The installation process took just over five months and Richard commented that there were a lot of Work Health and Safety restrictions to overcome. Due to high winds on the bridge there were even a few weeks when the crew were unable to work because some of the necessary equipment for the installation on the Bridge would not be safe over certain wind speeds.
During the lighting installation, the whole Bridge power system was being reconfigured to run the Bridge off the solar and battery grid.
Martin Exterior Wash 200 were chosen for wash lighting with Richard describing them as incredibly bright and versatile. The Exterior Wash 200 is a powerful, compact and energy-efficient LED lighting fixture designed to illuminate mid-sized structures and building facades. A discreet, optional snoot integrates seamlessly with the slick design of the fixtures. It has built-in display for ease-of-use, a wide selection of beam angles and is fully IP-rated for permanent outdoor use. The Exterior Wash 200 is designed for narrow beam applications and is based on separate LEDs for red, green, blue and white.
“We tested these several times in our office and then again on site, and we found them to be simply perfect,” said Richard. “They have really good colour range – especially in the deep blue ranges and importantly, a really easily interchangeable system of frosting so we were able to use the same fixtures all the way across the Bridge. In many places they’re throwing 10 or 20 metres with 60° diffusion on but then the same fixtures are throwing nearly 150 metres across the main navigation span to under-light the road deck.”
Martin’s Exterior PixLine is a linear LED video fixture for media facades and creative installations. The Exterior PixLine can be combined with a wide variety of lenses and diffusers for the right look for every application. The fixtures can be fully customized in terms of length and colour to match every installation requirement, while the power source is hidden.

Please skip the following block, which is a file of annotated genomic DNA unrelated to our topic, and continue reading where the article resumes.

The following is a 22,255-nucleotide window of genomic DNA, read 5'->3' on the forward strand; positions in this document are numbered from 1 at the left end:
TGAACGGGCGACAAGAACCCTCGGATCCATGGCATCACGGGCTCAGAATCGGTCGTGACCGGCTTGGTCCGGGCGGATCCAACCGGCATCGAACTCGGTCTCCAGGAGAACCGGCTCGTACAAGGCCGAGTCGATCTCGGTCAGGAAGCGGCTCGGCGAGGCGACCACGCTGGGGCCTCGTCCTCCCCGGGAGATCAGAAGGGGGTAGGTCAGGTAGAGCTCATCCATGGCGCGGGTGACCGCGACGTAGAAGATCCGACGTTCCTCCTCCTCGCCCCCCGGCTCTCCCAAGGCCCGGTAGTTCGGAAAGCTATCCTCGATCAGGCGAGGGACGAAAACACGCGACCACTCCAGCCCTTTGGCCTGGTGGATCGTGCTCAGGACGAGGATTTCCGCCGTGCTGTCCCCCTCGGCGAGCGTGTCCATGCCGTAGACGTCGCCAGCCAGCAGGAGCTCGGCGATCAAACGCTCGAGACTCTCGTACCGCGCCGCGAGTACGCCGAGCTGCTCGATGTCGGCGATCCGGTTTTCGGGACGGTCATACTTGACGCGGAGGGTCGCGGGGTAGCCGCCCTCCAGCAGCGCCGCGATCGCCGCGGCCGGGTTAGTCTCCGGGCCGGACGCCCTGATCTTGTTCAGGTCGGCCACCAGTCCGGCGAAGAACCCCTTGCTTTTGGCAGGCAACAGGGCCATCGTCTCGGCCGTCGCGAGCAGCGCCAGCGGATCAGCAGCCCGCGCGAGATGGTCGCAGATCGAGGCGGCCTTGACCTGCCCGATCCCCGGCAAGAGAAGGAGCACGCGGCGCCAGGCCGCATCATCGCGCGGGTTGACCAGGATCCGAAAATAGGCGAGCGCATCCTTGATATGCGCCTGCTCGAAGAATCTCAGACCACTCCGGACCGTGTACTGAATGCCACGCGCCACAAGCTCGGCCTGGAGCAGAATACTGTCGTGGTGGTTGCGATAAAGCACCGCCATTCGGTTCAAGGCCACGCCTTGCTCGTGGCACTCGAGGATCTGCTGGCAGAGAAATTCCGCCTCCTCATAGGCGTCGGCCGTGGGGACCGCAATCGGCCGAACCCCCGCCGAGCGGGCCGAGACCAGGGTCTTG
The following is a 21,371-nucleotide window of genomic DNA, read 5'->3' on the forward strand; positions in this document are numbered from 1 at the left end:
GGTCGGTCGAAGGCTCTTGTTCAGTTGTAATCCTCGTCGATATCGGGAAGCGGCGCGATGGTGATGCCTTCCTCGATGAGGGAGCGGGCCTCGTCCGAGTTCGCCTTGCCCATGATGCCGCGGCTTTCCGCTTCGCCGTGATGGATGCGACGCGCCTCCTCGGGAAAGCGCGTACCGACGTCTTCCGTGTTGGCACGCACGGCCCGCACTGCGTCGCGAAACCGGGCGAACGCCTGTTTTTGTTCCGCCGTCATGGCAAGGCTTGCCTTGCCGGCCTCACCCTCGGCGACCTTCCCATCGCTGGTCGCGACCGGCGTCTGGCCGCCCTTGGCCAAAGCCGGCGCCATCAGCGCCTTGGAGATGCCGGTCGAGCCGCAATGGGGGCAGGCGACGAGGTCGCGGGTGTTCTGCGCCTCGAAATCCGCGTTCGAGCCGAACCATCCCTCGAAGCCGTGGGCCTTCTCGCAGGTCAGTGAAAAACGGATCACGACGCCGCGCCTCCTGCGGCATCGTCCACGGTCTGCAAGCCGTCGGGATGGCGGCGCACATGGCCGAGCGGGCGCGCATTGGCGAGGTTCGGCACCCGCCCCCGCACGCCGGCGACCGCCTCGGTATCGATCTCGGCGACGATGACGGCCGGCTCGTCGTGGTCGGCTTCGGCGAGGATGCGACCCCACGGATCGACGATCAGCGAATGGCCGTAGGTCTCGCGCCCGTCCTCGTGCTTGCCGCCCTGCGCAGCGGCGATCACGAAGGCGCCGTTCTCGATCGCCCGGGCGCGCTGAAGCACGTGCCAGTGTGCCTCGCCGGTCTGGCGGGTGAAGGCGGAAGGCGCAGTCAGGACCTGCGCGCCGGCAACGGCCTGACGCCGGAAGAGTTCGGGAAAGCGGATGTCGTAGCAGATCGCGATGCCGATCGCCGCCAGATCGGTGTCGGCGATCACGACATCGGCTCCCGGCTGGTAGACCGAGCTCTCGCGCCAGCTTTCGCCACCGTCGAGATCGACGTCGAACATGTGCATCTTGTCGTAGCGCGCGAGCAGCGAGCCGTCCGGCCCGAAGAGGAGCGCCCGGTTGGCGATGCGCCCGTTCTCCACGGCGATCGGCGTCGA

“Martin were very accommodating creating a custom length PixLine for us which is longer then their usual fixtures,” said Richard. “We designed a custom mounting system to clamp them to the Bridge, so the whole installation sits very smartly with the profile of the road deck.”
Discussing the fixtures’ installation, Richard described the process of installation as being remarkably smooth and with Mandylights’ Technical Designer Clint Dulieu mastering the system’s P3 controllers, they had the fixtures running their content within hours of them being hung.
MARTIN VC-DOT 9
Mandylights also worked closely with Martin customizing the mounting system for the VC-Dot 9 whilst at the same time designing a series of brackets to hold the VC-Dots to the Bridge. VC-Dot 9 is a lightweight string of individually controllable, bright Dots useful in creating customized LED video solutions with maximum artistic flexibility and a minimum of effort. Mapping video onto VC-Dots is quick and intuitive via the P3 System Controller. VC-Dot 9 contains nine LEDs and is available in an RGB colour mixing version.
“For this project, the VC-Dot 9’s have custom spacing and there are over 10,000 on the Bridge,” Richard elaborated. “The VC-Dots are cool creatively as when you’re really close up to the Bridge you can see these dots that are installed at 500mm spacing and the Bridge looks like it’s covered in thousands of coloured dotted lights. Then as you move back to say one kilometer away, your eye doesn’t see the distance between the dots and the dots appear as solid lines. They deliver two different viewing experiences.”